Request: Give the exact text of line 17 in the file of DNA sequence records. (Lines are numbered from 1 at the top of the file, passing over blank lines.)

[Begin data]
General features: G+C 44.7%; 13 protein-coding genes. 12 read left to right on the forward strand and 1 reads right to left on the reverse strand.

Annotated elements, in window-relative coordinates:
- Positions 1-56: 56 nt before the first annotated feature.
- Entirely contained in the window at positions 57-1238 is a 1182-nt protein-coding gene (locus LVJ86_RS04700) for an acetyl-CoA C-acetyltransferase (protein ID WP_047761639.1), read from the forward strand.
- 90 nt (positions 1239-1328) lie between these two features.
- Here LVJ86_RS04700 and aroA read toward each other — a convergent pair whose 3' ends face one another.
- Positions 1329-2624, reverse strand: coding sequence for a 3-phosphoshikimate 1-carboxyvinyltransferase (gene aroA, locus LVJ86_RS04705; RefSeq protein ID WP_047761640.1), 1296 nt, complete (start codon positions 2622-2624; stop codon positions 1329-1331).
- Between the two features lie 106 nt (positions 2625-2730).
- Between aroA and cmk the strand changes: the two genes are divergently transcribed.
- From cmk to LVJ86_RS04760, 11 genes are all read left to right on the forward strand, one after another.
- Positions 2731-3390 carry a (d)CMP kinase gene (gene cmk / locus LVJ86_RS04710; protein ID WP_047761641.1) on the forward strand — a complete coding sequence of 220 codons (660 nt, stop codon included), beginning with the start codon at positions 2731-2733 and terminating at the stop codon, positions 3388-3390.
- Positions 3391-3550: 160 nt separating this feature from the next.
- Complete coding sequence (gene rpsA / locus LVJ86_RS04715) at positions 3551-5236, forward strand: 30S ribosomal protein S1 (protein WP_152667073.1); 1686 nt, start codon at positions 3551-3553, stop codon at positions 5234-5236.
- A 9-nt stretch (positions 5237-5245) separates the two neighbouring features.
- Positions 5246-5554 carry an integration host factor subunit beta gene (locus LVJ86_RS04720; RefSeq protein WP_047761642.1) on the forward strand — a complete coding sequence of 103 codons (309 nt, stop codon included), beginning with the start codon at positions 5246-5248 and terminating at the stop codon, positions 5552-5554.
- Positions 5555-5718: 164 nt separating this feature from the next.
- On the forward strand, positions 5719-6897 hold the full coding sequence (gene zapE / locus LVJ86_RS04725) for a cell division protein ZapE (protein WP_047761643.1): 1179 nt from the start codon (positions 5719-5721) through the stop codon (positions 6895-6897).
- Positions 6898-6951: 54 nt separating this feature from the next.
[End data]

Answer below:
- On the forward strand, positions 5719-6897 hold the full coding sequence (gene zapE / locus LVJ86_RS04725) for a cell division protein ZapE (protein WP_047761643.1): 1179 nt from the start codon (positions 5719-5721) through the stop codon (positions 6895-6897).